9

I have a method:

public static void GetObjects()
{
    using(MyContext context = new MyContext())
    {
         var objects = context.Bars.Where(b => b.Prop1 != null)
                       .Select(b => new MyObject{Prop = b.Prop1, Name = b.Name})
                       .ToList();
         foreach(var object in objects)
         {
             // do something with the object
         }
    }
}

I refactored the method to make it more general so that I can pass in a Func so that I can specify the where statement and what property from the Bars table gets assigned to MyObject.Prop like this:

public static void GetObjectsV2(Func<Bar, bool> whereFunc, Func<Bar, string> selectPropFunc)
{
    using(MyContext context = new MyContext())
    {
         var objects = context.Bars.Where(whereFunc)
                       .Select(b => new MyObject{Prop = selectPropFunc(b), Name = b.Name})
                       .ToList();
         foreach(var object in objects)
         {
             // do something with the object
         }
    }
}

GetObjectsV2 seems to run much slower than GetObjects. Are there any reasons this would affect performance, and if so, are there any ways around this while still keeping the function flexible?

16

The reason it is running slower is because you are passing in a Func<Bar, bool> which forces the context to retrive ALL Bars and then run the Func on the returned result set. A way to make this run better is to pass in Expression<Func<Bar, bool>>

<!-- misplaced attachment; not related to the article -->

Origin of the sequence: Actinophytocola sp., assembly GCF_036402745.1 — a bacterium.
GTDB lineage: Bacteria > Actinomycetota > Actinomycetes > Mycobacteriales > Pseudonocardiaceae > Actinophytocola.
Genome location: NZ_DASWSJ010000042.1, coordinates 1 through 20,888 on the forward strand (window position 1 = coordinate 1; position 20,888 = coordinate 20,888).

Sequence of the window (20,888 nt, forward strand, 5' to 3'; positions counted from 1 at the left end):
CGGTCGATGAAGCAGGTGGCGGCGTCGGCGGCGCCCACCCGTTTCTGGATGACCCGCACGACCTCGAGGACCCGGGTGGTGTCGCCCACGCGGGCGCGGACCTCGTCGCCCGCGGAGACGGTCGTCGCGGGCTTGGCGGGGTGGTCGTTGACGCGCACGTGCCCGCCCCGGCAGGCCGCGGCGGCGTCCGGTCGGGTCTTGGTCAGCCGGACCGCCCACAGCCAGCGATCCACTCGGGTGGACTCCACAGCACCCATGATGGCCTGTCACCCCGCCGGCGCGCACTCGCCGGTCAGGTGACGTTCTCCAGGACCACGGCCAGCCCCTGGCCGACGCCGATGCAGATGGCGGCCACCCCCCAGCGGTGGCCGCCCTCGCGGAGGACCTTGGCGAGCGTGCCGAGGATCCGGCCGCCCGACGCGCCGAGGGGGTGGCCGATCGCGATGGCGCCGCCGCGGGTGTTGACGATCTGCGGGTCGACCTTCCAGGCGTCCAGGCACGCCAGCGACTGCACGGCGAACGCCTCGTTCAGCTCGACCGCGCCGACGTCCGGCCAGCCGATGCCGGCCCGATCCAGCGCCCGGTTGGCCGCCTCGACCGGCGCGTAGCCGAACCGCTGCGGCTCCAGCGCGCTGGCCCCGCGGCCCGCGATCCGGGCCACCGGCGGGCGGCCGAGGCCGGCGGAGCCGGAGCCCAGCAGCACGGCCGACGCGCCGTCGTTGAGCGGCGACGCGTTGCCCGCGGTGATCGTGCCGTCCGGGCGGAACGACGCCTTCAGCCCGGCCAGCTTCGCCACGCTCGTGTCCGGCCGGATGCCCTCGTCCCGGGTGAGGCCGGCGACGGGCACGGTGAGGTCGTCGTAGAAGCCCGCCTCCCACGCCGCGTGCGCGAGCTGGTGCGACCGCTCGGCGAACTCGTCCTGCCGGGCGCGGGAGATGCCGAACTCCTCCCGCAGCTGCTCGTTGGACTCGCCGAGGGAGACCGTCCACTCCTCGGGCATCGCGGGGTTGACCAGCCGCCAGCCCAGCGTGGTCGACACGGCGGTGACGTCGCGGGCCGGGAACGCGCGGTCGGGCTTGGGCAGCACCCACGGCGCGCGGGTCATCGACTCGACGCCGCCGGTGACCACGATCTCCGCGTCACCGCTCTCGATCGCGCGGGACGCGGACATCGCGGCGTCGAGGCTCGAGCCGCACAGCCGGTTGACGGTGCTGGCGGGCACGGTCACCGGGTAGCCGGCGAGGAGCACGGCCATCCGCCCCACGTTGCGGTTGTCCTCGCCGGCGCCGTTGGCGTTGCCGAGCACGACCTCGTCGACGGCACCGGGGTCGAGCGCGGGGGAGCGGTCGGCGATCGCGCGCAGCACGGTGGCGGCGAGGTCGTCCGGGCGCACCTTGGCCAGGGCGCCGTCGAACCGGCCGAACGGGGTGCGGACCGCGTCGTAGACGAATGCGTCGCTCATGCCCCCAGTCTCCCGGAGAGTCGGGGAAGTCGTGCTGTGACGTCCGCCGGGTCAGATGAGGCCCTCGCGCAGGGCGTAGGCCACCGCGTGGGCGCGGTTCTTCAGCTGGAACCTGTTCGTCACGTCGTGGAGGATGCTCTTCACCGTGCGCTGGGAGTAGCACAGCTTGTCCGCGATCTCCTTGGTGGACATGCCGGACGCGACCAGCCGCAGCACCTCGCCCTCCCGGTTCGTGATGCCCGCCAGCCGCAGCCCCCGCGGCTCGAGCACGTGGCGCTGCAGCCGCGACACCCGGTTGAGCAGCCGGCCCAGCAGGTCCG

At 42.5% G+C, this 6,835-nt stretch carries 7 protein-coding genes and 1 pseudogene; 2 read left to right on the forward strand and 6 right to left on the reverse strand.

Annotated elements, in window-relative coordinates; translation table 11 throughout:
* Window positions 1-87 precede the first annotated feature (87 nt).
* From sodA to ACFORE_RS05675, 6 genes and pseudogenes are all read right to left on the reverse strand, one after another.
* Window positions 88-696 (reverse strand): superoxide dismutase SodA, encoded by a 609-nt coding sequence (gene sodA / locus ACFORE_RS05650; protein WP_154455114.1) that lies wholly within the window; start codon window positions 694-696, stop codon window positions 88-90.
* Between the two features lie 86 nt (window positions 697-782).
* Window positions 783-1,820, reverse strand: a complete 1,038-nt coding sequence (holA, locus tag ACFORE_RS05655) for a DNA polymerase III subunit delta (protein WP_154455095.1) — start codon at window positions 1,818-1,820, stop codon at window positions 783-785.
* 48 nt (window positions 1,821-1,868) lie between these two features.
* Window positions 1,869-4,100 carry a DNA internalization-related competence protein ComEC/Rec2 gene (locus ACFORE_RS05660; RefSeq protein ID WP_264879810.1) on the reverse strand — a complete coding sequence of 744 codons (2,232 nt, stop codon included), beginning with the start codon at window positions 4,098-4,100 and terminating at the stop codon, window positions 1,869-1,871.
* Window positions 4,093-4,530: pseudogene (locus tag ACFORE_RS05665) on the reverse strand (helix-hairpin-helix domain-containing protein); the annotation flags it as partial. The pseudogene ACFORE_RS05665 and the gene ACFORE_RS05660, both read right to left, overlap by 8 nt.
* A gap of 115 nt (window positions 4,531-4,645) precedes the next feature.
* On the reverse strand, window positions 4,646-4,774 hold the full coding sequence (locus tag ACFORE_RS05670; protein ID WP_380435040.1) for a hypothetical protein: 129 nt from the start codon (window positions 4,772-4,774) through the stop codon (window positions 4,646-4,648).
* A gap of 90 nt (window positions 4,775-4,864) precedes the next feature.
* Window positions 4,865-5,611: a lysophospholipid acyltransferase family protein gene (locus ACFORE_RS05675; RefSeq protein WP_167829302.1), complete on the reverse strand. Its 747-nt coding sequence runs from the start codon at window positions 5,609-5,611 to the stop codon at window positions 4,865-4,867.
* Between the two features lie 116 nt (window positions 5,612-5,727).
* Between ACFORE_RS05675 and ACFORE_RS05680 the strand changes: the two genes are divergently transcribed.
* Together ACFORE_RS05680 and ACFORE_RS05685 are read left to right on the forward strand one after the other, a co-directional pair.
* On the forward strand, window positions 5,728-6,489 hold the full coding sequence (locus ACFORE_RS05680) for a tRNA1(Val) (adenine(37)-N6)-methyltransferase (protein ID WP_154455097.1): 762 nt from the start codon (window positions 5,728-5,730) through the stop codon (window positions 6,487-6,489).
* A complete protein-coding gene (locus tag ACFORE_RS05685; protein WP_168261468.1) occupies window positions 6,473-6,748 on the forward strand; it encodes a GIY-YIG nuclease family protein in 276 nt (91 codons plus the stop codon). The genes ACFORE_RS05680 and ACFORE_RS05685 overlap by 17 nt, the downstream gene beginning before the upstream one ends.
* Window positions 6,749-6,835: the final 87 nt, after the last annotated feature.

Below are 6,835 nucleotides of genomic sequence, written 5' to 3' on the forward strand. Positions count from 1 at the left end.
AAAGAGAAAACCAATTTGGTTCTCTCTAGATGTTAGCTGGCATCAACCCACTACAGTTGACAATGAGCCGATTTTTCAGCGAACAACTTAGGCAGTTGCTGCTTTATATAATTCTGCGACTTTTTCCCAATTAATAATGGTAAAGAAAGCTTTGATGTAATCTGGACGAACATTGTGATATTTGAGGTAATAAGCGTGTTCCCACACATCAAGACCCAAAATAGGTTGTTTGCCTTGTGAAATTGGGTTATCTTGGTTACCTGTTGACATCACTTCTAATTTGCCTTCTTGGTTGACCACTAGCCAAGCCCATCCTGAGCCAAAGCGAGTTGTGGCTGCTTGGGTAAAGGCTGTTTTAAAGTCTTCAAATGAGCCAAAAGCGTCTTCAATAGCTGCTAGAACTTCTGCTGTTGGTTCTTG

Putting that all together will result in the following:

public static void GetObjectsV2(Expression<Func<Bar, bool>> whereFunc, Expression<Func<Bar, string>> selectPropFunc)
{
    using(MyContext context = new MyContext())
    {
         var objects = context.Bars.Where(whereFunc)
                       .Select(selectPropFunc)
                       .ToList();
         foreach(var object in objects)
         {
             // do something with the object
         }
    }
}
  • Thanks so much for the quick answer! – aubreyrhodes Jan 31 '11 at 21:26
5

As I discovered in my own question, .Where(o => whereFunc(o)) is not the same as .Where(whereFunc) in the Entity Framework.

The first one, .Where(Expression<Func<Bar, bool>>) works like any other linq call, simply appending the expression to the expression tree.

In the second case, .Where(Func<Bar, bool>>), it will compile and evaluate the linq call (which so far is just context.Bars) before applying the whereFunc predicate.


So, to answer your question, the second one is much slower because it is pulling the entire Bars table into memory before doing anything with it. Using .Where(o => whereFunc(o)) instead should fix that

(or, as Mark suggests, change the type of whereFunc to Expression<Func<Bar, bool>>, which Func<Bar, bool> is implicitly convertible to)

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